Yet another very nice fish... Guess I'll need to build a couple of Bonefish sliders / Cuba specials and toads as well.
Adapatability must be the keyword!
11-21-2007, 09:50 AM
You will be amazed how quickly bones are affected by fishing pressure. I fished a virgin atoll out in French polynesia last year that hadn't seen a fly angler for at least 2 years. The first day on the main flat we fished the bonefish were eating size 2 clousers and swimming into your legs and even then they didn't spokok just got confused with these strange things in the water. By the end of our second week on the island the fish would spook at the sound of the fly hitting the water. A continual reduction in the size of fly (and weight) was needed to even get the fly close to them let alone get a take.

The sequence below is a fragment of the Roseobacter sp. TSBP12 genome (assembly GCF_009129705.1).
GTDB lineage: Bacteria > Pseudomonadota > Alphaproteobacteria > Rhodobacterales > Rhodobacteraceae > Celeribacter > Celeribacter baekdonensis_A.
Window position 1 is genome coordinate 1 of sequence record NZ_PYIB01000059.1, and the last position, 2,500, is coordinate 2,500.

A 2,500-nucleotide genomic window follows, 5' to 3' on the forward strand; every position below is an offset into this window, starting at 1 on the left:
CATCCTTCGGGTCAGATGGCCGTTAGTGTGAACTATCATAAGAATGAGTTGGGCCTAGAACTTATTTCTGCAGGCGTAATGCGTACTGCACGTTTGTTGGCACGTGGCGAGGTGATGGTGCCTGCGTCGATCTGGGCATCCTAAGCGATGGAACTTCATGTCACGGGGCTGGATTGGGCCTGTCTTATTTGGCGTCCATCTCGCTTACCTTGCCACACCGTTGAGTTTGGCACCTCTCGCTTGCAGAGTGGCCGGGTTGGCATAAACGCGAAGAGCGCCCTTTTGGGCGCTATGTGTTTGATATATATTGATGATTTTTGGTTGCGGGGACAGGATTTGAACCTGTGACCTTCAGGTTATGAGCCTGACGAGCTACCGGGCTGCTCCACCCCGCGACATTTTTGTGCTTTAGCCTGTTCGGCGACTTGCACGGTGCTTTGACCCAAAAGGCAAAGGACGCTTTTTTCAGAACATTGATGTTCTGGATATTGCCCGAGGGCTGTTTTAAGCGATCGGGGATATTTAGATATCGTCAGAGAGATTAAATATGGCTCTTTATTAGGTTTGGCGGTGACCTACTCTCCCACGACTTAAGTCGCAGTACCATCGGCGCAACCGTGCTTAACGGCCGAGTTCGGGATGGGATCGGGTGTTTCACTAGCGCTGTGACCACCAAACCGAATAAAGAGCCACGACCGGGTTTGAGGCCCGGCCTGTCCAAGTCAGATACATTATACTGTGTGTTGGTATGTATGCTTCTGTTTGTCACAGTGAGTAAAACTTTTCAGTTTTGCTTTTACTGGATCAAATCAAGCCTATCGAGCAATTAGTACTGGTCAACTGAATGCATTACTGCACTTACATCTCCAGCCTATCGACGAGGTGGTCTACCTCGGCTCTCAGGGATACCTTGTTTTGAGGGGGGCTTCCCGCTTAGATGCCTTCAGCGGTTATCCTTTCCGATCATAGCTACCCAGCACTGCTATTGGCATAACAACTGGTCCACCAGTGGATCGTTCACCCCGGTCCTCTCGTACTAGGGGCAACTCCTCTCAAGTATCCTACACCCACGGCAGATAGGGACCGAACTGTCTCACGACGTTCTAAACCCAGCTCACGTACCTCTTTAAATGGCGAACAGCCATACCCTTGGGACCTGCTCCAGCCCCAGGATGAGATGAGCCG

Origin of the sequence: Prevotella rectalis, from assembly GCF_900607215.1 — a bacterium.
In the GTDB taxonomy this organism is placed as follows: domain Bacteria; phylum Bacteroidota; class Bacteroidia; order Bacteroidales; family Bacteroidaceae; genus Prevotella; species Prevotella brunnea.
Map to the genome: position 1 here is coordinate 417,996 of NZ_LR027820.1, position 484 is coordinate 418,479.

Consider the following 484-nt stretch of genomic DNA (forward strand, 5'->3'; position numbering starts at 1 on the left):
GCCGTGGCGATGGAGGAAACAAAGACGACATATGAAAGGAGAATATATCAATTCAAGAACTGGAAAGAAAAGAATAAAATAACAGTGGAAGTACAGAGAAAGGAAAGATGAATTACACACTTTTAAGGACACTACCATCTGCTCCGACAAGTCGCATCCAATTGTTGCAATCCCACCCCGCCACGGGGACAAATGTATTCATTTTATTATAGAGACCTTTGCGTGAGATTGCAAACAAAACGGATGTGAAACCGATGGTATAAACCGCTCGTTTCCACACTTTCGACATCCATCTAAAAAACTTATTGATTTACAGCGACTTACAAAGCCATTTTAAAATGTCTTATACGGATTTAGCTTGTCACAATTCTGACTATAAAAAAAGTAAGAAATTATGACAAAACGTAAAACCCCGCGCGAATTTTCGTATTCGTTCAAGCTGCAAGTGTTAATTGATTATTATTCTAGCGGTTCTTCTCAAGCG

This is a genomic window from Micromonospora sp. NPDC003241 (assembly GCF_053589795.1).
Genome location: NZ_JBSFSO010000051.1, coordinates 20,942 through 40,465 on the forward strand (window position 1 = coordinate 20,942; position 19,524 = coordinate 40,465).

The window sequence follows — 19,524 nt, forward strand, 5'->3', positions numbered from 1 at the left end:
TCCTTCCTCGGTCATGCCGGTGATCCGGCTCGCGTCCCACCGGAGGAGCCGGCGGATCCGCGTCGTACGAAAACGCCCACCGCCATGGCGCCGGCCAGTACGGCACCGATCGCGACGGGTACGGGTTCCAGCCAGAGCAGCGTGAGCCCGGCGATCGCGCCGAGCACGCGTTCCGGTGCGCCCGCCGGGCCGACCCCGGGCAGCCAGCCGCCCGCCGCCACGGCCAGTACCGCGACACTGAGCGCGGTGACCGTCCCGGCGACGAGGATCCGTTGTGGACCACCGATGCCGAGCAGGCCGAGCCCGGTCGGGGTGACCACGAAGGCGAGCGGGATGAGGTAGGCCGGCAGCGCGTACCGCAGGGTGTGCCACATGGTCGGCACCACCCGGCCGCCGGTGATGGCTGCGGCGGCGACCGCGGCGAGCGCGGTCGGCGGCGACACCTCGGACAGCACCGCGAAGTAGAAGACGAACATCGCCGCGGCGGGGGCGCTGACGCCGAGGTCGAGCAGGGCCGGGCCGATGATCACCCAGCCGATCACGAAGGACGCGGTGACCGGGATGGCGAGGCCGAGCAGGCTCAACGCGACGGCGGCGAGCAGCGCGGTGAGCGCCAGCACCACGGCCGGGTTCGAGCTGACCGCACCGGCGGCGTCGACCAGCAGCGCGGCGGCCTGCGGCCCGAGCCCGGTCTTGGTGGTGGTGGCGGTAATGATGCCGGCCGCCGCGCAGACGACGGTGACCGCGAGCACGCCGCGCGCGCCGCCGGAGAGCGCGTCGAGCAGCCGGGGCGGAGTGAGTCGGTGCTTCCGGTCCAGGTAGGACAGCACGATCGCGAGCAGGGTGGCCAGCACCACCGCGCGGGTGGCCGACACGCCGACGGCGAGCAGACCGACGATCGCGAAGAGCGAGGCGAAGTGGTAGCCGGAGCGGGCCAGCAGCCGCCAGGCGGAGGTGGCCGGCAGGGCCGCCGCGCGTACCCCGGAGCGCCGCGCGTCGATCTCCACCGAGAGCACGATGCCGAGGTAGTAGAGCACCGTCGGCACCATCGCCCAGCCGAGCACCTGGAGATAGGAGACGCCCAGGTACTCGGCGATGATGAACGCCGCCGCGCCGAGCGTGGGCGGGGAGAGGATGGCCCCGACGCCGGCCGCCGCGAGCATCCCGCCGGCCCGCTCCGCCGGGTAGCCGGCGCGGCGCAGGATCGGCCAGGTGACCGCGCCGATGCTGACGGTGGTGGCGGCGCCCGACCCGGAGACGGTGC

11-21-2007, 12:21 PM
Florida: mostly #2's, some #1's, some #4's.
Everywhere else: mostly #6's, some #4's, some #8's.
Note: these physical sizes relate to TMC and Mustad hook scales - other hook makers' size designations may differ.
11-27-2007, 02:03 AM
Spot the size 2 :hihi:
11-27-2007, 10:50 AM
Lars- I'll add my two cents and I agree with all the above,However if your new to the game you should take the time to read Dick Brown's book Bonefish Fly Patterns and Randall Kaufmann's bookon Bonefishing it would help with alot of your questions.I might also add that its a game of experience and very addictive.